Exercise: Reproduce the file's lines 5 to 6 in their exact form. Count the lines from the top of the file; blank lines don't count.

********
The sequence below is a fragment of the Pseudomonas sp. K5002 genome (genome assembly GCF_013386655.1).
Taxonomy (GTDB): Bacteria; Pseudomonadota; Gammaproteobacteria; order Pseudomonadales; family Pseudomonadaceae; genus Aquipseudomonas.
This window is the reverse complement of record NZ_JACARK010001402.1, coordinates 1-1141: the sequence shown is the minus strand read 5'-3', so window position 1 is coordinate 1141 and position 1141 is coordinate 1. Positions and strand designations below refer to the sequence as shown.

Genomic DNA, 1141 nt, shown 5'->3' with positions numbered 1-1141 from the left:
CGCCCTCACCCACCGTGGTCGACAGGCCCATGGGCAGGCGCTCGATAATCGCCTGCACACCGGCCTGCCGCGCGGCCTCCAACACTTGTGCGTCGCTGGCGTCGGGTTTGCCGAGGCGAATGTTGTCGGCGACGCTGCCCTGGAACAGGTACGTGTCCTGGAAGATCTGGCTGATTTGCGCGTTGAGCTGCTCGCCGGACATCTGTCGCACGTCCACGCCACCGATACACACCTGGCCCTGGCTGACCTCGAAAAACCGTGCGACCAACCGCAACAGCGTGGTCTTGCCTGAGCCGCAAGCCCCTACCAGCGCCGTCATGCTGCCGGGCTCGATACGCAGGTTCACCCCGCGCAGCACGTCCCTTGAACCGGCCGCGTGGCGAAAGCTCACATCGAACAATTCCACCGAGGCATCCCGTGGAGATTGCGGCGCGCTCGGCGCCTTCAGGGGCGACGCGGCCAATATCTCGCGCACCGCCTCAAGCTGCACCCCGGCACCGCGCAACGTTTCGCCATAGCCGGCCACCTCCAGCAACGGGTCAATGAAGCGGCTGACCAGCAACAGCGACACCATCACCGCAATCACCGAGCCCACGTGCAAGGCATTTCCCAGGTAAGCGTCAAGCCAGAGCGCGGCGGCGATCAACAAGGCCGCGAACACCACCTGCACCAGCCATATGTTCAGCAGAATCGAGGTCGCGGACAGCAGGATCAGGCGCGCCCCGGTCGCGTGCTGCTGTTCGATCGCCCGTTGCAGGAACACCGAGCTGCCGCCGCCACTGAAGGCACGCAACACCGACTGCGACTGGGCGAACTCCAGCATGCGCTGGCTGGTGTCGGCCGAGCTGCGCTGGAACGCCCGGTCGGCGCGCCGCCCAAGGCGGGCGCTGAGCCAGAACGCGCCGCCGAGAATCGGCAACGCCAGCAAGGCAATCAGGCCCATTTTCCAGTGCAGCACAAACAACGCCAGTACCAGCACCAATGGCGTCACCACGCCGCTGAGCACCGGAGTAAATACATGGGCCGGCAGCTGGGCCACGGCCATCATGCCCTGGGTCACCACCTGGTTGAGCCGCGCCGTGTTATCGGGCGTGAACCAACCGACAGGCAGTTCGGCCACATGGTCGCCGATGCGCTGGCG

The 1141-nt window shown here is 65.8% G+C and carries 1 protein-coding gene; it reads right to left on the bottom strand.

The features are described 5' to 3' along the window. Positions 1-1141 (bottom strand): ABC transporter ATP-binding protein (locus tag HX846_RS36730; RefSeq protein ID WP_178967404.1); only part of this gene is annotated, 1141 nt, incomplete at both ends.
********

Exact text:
CGCCCTCACCCACCGTGGTCGACAGGCCCATGGGCAGGCGCTCGATAATCGCCTGCACACCGGCCTGCCGCGCGGCCTCCAACACTTGTGCGTCGCTGGCGTCGGGTTTGCCGAGGCGAATGTTGTCGGCGACGCTGCCCTGGAACAGGTACGTGTCCTGGAAGATCTGGCTGATTTGCGCGTTGAGCTGCTCGCCGGACATCTGTCGCACGTCCACGCCACCGATACACACCTGGCCCTGGCTGACCTCGAAAAACCGTGCGACCAACCGCAACAGCGTGGTCTTGCCTGAGCCGCAAGCCCCTACCAGCGCCGTCATGCTGCCGGGCTCGATACGCAGGTTCACCCCGCGCAGCACGTCCCTTGAACCGGCCGCGTGGCGAAAGCTCACATCGAACAATTCCACCGAGGCATCCCGTGGAGATTGCGGCGCGCTCGGCGCCTTCAGGGGCGACGCGGCCAATATCTCGCGCACCGCCTCAAGCTGCACCCCGGCACCGCGCAACGTTTCGCCATAGCCGGCCACCTCCAGCAACGGGTCAATGAAGCGGCTGACCAGCAACAGCGACACCATCACCGCAATCACCGAGCCCACGTGCAAGGCATTTCCCAGGTAAGCGTCAAGCCAGAGCGCGGCGGCGATCAACAAGGCCGCGAACACCACCTGCACCAGCCATATGTTCAGCAGAATCGAGGTCGCGGACAGCAGGATCAGGCGCGCCCCGGTCGCGTGCTGCTGTTCGATCGCCCGTTGCAGGAACACCGAGCTGCCGCCGCCACTGAAGGCACGCAACACCGACTGCGACTGGGCGAACTCCAGCATGCGCTGGCTGGTGTCGGCCGAGCTGCGCTGGAACGCCCGGTCGGCGCGCCGCCCAAGGCGGGCGCTGAGCCAGAACGCGCCGCCGAGAATCGGCAACGCCAGCAAGGCAATCAGGCCCATTTTCCAGTGCAGCACAAACAACGCCAGTACCAGCACCAATGGCGTCACCACGCCGCTGAGCACCGGAGTAAATACATGGGCCGGCAGCTGGGCCACGGCCATCATGCCCTGGGTCACCACCTGGTTGAGCCGCGCCGTGTTATCGGGCGTGAACCAACCGACAGGCAGTTCGGCCACATGGTCGCCGATGCGCTGGCG

The 1141-nt window shown here is 65.8% G+C and carries 1 protein-coding gene; it reads right to left on the bottom strand.